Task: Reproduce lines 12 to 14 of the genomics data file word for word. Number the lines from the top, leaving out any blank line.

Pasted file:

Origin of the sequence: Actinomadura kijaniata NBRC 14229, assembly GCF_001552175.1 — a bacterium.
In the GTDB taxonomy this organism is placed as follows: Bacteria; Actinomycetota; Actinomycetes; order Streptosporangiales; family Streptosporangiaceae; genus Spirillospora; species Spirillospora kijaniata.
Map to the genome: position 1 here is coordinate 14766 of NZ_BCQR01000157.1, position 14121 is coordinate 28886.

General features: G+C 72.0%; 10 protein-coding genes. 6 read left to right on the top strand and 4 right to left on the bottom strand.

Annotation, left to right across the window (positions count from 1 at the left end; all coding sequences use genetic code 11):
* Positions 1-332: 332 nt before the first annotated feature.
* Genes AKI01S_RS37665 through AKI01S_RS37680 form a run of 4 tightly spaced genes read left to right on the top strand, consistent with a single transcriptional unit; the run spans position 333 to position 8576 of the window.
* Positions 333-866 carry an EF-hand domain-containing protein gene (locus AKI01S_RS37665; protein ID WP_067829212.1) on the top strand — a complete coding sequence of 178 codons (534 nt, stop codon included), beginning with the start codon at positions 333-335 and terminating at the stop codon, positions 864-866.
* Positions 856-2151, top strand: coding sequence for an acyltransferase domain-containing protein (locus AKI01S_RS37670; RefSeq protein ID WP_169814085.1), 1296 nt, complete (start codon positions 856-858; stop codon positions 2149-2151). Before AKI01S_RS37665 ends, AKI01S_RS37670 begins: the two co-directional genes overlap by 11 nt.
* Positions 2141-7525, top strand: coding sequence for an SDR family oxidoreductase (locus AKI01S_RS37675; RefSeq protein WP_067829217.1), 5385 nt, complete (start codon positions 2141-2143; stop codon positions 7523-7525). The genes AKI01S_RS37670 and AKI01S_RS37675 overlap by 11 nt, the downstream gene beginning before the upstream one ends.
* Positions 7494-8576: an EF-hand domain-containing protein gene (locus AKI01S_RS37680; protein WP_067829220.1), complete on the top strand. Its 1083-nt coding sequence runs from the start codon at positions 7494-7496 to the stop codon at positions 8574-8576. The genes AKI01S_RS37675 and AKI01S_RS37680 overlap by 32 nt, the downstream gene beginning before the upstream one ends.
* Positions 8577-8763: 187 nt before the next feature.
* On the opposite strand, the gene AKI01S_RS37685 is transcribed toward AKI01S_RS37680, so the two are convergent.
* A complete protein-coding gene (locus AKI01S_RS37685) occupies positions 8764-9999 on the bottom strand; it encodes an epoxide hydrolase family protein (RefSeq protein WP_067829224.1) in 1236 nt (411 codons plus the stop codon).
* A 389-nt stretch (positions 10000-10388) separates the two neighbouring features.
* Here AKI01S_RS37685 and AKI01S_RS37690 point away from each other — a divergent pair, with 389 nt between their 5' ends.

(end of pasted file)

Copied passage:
* Positions 8577-8763: 187 nt before the next feature.
* On the opposite strand, the gene AKI01S_RS37685 is transcribed toward AKI01S_RS37680, so the two are convergent.
* A complete protein-coding gene (locus AKI01S_RS37685) occupies positions 8764-9999 on the bottom strand; it encodes an epoxide hydrolase family protein (RefSeq protein WP_067829224.1) in 1236 nt (411 codons plus the stop codon).